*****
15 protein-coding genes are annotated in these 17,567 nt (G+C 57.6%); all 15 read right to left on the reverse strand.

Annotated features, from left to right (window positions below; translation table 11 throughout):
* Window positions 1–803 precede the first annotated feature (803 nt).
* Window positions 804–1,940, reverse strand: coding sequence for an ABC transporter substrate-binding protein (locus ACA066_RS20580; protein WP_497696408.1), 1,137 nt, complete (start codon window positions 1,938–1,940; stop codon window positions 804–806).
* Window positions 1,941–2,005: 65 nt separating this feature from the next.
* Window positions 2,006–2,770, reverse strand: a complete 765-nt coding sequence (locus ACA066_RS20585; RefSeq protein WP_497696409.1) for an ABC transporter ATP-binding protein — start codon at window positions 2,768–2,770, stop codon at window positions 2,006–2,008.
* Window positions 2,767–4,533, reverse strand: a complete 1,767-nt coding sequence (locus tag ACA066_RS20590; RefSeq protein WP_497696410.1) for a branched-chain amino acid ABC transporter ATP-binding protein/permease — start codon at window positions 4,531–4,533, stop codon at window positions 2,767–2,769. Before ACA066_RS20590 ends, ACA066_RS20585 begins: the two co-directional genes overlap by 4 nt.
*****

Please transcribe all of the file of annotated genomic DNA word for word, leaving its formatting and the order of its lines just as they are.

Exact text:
15 protein-coding genes are annotated in these 17,567 nt (G+C 57.6%); all 15 read right to left on the reverse strand.

Annotated features, from left to right (window positions below; translation table 11 throughout):
* Window positions 1–803 precede the first annotated feature (803 nt).
* Window positions 804–1,940, reverse strand: coding sequence for an ABC transporter substrate-binding protein (locus ACA066_RS20580; protein WP_497696408.1), 1,137 nt, complete (start codon window positions 1,938–1,940; stop codon window positions 804–806).
* Window positions 1,941–2,005: 65 nt separating this feature from the next.
* Window positions 2,006–2,770, reverse strand: a complete 765-nt coding sequence (locus ACA066_RS20585; RefSeq protein WP_497696409.1) for an ABC transporter ATP-binding protein — start codon at window positions 2,768–2,770, stop codon at window positions 2,006–2,008.
* Window positions 2,767–4,533, reverse strand: a complete 1,767-nt coding sequence (locus tag ACA066_RS20590; RefSeq protein WP_497696410.1) for a branched-chain amino acid ABC transporter ATP-binding protein/permease — start codon at window positions 4,531–4,533, stop codon at window positions 2,767–2,769. Before ACA066_RS20590 ends, ACA066_RS20585 begins: the two co-directional genes overlap by 4 nt.